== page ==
Bowling used to be great. Not any more.

As a kid growing up in Albany, New York, I remember many of my family members participated in various bowling leagues throughout the area. There would be Tuesday night team events at Albany Bowling Center, maybe a Thursday night solo tournament at Redwood Lanes, and there was always youth bowling at Sunset Recreation or the Playdium. It was impossible to get time for solo practice, as the lanes were often clogged with various leagues and tournaments of every sort and size.

Today, however, bowling has dried up. What was once the most popular participatory activity barely hangs on today. The massive sponsorships and leagues have trickled to a few bowling proprietors that still operate today, along with some stand-alone bowling lanes that are part of shopping mall arcades.

It wasn’t always this way. Growing up, I could never imagine that there would be a world where people didn’t bowl.

Bowling was always on television, it was a participatory sport with big stars and contests. Every local media outlet had their own “Bowling for Dollars” show, where local bowlers would throw strikes at a studio lane setup, and the more strikes the bowler hit, the more money a lucky home contestant would receive.

ABC had a long history with professional bowling – in the 1950’s, they aired a Sunday night program called Make That Spare, which sounds more complicated than just hitting the headpin and watching the lumber fly.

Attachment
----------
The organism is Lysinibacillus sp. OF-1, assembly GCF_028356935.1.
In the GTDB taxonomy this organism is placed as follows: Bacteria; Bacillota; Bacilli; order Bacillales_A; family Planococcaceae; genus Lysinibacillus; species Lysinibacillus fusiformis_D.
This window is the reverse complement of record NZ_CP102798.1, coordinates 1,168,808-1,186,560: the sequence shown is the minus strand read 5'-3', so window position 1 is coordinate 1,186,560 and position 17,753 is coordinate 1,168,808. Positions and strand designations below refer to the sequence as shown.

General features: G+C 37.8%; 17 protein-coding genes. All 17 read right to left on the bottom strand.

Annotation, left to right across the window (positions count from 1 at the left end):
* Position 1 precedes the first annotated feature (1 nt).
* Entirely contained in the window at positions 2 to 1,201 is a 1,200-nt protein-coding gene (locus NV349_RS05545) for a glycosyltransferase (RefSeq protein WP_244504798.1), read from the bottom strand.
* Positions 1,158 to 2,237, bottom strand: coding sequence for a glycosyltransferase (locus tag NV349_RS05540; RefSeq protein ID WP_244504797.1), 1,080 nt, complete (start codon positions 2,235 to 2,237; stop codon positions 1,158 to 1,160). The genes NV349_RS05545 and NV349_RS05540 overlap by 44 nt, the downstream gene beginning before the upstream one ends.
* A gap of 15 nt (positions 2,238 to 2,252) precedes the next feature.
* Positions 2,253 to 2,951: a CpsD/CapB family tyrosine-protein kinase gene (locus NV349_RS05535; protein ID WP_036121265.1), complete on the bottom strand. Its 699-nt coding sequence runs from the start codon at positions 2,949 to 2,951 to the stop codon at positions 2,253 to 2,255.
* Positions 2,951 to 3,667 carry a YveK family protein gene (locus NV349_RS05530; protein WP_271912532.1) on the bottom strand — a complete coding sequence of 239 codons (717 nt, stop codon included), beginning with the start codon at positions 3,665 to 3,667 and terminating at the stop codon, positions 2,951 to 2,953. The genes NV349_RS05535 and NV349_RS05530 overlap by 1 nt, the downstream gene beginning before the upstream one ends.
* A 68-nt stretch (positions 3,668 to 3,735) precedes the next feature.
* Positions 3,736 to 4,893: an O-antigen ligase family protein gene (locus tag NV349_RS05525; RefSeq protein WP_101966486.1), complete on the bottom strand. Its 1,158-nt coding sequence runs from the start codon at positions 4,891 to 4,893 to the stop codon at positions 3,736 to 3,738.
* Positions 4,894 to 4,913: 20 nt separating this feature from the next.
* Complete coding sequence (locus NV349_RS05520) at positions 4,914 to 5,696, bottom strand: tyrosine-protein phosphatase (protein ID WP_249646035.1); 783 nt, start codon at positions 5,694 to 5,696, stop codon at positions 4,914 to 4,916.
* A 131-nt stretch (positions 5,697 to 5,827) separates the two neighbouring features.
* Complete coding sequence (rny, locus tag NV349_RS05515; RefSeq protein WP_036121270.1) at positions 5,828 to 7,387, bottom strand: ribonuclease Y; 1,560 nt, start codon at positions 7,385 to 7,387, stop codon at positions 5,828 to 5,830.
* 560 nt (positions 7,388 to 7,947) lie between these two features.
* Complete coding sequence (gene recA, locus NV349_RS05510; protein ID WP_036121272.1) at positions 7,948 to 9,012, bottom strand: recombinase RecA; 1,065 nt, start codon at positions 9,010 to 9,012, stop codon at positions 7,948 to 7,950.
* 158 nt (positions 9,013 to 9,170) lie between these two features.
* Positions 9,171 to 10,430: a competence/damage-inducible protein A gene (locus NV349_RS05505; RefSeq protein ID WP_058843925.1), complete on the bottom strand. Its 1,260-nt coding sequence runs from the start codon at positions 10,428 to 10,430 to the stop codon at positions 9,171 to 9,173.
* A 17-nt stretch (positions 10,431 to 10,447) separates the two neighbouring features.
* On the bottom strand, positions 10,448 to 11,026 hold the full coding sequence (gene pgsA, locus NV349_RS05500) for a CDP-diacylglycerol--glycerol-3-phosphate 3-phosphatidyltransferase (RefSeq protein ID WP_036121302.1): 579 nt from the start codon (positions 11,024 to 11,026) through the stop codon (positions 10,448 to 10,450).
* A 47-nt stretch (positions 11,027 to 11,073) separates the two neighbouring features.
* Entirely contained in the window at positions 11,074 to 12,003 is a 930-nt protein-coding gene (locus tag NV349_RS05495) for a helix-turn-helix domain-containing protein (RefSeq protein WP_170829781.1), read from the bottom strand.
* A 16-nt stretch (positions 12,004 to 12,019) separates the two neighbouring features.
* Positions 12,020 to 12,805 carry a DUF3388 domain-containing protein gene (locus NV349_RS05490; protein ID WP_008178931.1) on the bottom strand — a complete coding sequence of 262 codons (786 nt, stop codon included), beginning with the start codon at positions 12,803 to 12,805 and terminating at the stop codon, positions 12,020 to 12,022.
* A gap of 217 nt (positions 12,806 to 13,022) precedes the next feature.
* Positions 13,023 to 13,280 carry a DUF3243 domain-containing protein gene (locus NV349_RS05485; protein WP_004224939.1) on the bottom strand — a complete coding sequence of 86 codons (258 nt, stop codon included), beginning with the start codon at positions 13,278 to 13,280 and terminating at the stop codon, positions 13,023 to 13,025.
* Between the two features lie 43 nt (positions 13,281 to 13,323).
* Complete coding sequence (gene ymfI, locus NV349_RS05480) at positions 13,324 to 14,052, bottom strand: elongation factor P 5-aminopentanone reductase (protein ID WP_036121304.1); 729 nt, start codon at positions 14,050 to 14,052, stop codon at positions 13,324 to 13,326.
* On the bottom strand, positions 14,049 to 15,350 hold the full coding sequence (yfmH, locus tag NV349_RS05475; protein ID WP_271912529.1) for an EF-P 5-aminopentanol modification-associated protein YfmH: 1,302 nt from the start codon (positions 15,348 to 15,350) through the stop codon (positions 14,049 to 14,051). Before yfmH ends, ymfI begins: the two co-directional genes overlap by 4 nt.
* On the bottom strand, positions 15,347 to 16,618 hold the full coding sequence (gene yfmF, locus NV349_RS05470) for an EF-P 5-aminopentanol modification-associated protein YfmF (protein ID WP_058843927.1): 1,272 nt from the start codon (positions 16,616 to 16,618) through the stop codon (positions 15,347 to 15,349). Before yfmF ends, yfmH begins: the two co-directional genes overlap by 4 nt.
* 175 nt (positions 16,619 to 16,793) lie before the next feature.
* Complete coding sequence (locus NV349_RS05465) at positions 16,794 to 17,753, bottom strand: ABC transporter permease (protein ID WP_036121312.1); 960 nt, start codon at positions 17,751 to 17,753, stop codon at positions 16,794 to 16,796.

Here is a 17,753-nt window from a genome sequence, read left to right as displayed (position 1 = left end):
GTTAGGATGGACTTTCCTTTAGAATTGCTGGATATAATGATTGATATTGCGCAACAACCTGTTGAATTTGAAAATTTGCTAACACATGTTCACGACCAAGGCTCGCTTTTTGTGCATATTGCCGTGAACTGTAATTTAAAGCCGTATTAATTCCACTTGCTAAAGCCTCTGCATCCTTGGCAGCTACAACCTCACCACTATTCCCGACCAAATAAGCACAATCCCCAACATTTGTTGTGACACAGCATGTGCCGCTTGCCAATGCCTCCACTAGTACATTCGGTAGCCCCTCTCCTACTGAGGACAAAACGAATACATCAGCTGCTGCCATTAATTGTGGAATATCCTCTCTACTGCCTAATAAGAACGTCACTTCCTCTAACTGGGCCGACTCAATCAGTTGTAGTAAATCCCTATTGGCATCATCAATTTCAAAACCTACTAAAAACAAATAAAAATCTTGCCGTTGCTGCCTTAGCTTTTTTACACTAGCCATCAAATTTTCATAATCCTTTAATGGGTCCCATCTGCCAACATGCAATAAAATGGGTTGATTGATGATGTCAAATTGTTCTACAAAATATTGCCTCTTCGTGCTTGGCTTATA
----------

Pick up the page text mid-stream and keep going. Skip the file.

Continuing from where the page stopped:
Of course, if you’re talking true bowling skill, there was always the weekend Pro Bowlers Tour episodes, where the nation’s top bowlers competed in a “ladder” tournament to claim the sponsor’s top prize. Here, for example, is a full ABC broadcast of the 1979 Rolaids Open from Missouri. And check out the 70’s fashion and porn staches.

And when there wasn’t national bowling programs, there were always local telecasts, such as this long-running “TV Tournament Time” from my local television station, WRGB in Schenectady, New York.

And it was tough to be a bowler back in the day. If you actually hit a perfect game of 300 (twelve consecutive strikes), they put your name over the lane where it occurred. That was a huge deal. I couldn’t get a 300 total of three combined games, and I’m bowling on lanes where so-and-so hit the pinnacle of tenpin perfection.

Then it all changed. The game suddenly dropped in popularity. It was a perfect storm of factors that changed the sport.

Let’s see if I can list them all.

Lanes went smoke-free. Bowling centers used to allow their patrons to smoke – whether at the concourse, at the settee area, heck you could have a Marlboro hanging out of your mouth as you tried to pick up that 3-10 baby split. But as lanes cut back on smoking in their facilities, it became more difficult for those who DID smoke to bowl.

The balls became more technically advanced. What used to be a plastic molded bowling ball in the 1970’s turned into a high-tech weapon in a bowler’s modern arsenal. Balls are now made of very reactive urethane, and the interior core of the ball is aligned out of balance, causing a ball to roll at an angle. This, combined with our next change, allowed for bowlers to achieve much higher totals than they did in the past.